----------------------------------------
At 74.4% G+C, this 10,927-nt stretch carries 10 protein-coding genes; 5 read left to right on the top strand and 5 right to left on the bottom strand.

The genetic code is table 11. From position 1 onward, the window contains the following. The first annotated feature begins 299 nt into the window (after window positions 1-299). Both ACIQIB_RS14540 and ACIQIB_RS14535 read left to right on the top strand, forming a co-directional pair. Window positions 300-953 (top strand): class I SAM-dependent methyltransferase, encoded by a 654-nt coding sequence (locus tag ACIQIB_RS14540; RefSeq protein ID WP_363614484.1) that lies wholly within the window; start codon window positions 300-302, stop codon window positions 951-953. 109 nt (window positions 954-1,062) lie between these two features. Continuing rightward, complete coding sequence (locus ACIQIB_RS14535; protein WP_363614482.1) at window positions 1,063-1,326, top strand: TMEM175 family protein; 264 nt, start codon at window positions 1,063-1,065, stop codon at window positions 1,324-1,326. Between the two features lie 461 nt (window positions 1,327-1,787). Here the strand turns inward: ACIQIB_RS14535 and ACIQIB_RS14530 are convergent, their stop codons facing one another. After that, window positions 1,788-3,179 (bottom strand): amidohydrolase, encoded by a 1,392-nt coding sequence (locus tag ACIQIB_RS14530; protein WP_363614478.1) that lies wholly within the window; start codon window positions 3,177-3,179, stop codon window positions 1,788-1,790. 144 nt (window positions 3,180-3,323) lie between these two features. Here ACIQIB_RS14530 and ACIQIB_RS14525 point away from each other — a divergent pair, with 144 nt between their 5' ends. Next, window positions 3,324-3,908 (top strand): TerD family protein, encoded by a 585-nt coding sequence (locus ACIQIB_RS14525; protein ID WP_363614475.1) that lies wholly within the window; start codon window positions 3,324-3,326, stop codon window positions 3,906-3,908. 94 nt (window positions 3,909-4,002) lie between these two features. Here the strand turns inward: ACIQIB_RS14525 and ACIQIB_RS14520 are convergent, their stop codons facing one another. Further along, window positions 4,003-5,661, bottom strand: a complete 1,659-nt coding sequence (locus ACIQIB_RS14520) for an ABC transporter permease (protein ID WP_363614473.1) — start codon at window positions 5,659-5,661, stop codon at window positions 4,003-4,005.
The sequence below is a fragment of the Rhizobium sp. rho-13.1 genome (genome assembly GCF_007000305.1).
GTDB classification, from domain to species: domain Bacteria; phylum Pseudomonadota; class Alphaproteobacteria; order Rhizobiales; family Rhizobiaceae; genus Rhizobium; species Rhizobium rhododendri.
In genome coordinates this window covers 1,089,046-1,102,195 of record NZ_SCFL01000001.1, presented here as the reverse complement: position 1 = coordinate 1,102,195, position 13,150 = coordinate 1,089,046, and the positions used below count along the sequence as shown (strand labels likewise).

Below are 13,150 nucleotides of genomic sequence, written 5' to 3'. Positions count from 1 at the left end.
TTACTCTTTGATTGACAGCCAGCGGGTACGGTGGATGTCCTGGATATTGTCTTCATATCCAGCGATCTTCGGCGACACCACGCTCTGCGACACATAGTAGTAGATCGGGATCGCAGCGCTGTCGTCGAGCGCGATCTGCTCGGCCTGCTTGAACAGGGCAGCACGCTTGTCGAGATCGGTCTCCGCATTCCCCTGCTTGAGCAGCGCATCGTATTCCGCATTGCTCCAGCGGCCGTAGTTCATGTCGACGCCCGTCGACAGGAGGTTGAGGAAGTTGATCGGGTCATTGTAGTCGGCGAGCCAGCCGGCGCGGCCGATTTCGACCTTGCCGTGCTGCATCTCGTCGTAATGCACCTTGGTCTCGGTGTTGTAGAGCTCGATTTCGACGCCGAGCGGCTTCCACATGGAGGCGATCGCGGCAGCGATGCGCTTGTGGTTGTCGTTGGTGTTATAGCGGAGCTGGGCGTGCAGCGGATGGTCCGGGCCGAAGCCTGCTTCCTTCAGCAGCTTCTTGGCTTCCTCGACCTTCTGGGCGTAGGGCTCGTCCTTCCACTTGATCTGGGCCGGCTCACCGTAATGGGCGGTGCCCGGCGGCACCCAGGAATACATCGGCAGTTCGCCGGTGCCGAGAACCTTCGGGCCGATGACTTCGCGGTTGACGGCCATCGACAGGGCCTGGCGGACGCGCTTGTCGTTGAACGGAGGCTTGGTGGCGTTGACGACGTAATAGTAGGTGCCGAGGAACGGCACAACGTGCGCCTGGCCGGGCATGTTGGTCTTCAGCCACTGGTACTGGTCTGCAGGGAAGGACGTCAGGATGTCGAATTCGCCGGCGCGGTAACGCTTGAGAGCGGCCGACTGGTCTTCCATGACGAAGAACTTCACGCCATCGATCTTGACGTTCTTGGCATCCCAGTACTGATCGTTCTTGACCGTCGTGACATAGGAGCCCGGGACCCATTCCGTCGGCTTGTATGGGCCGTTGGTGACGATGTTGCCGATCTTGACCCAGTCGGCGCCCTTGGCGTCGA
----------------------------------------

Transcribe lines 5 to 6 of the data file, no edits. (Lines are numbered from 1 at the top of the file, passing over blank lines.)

In genome coordinates this window covers 1,089,046-1,102,195 of record NZ_SCFL01000001.1, presented here as the reverse complement: position 1 = coordinate 1,102,195, position 13,150 = coordinate 1,089,046, and the positions used below count along the sequence as shown (strand labels likewise).

Below are 13,150 nucleotides of genomic sequence, written 5' to 3'. Positions count from 1 at the left end.